Goodell Says He'll Meet With Jansen

By Mark Maske
Washington Post Staff Writer
Tuesday, September 12, 2006

NFL Commissioner Roger Goodell said yesterday that he would meet with Washington Redskins tackle Jon Jansen to discuss Jansen's comments last week about the use of human growth hormone by NFL players.

Goodell attended the Redskins' season-opener last night against the Minnesota Vikings at FedEx Field. He and another league official said as they stood near the Redskins' locker room before the game that the meeting with Jansen would take place in the near future, but declined to be more specific.

"We will talk to him," said Goodell, who officially took over as commissioner 11 days ago, upon the retirement of Paul Tagliabue. "Anytime somebody makes comments like that, it's our obligation and responsibility to review it and understand it."

Jansen said on an HBO show that aired last week that he believed 15 to 20 percent of the players in the league were using performance-enhancing drugs, emboldened by the fact that the NFL does not test its players for growth hormone. He said the following day at Redskins Park that he wasn't certain about the percentage and had meant to say that a small portion of players used performance-enhancers. He said he stood by his contention that some players were taking advantage of the lack of a test for growth hormone to try to gain a competitive edge.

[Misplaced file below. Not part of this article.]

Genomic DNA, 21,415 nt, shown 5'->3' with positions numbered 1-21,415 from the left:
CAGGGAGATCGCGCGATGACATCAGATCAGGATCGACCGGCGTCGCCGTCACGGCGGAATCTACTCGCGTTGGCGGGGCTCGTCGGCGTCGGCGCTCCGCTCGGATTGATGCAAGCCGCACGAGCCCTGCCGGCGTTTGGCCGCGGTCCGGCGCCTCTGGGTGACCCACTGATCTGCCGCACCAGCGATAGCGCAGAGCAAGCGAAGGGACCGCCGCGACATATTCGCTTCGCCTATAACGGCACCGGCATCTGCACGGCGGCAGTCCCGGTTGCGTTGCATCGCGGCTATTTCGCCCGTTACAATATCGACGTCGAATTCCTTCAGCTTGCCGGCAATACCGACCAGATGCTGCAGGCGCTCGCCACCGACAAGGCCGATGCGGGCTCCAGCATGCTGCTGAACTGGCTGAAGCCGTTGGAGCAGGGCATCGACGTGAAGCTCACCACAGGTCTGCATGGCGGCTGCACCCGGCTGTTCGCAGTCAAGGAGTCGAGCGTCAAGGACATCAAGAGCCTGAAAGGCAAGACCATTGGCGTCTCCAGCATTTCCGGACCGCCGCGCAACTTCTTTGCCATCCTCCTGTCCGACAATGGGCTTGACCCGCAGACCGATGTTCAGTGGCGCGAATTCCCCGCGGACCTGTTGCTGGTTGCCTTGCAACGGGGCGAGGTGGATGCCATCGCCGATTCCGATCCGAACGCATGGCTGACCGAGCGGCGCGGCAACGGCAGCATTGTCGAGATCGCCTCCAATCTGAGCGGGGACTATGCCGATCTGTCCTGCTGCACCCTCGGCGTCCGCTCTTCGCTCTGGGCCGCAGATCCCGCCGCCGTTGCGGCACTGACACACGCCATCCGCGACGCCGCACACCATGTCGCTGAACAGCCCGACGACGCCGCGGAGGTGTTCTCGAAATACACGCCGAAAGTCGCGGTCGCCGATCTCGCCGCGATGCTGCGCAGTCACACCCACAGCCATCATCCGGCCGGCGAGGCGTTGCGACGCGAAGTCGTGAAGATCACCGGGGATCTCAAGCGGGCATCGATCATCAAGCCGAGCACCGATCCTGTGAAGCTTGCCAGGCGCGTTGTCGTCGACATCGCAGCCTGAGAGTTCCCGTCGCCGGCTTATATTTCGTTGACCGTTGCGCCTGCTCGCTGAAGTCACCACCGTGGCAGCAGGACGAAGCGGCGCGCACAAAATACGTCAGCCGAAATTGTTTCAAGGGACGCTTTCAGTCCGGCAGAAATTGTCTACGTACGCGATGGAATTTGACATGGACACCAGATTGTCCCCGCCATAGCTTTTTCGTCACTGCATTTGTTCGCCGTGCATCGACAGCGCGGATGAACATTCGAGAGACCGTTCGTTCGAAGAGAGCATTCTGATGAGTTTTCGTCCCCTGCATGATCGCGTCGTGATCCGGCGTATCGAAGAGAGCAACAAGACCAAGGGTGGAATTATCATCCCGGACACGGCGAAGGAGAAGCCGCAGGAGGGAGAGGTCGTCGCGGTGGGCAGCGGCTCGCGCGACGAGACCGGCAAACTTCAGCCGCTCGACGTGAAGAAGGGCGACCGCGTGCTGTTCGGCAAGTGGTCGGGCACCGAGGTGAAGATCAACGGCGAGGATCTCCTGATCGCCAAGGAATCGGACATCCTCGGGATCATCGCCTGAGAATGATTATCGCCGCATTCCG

Goodell said yesterday he wasn't giving any credence to Jansen's original estimate about the prevalence of the use of growth hormone in the league but wanted to be as vigilant as possible on the issue of performance-enhancing drugs.

"I don't have any reason to believe there is validity to that statement," Goodell said. "But anytime anybody makes a comment like that on such a significant issue, you have to pursue it. We will pursue it. We'll see if there is any validity to it."

NFL officials say they don't test for growth hormone because there is no reliable urine test for it. Gene Upshaw, the executive director of the NFL Players Association, has said he would not agree to allow players to be blood-tested for growth hormone, which is on the league's list of banned substances.

Goodell said during his first news conference as commissioner last week that he had begun discussions with Upshaw about the possibility of making changes to the league's steroid-testing program as part of the annual review done by the NFL and the players' union about their drug policies. Those proposed changes apparently could include increasing the frequency of tests and adding substances to the banned list.

Goodell said yesterday: "We've already been talking. We feel we have a very good program and we want to continue to have the best program in sports, and we will explore everything necessary to do that."

But Upshaw said last week, before Jansen's comments, that no one in the league office had expressed a desire to toughen the drug policy during their conversations. Upshaw said he saw no immediate need to change the steroid-testing policy, expressing confidence that the league catches players who use performance-enhancing drugs if the science of the testing allows it.

Under the current policy, all NFL players are tested at least once per year for steroids. They're subject to random testing during the season and as many as six tests per player during the offseason. A positive test results in a four-game suspension without pay. A second offense results in an eight-game suspension and a third offense brings a one-year suspension.

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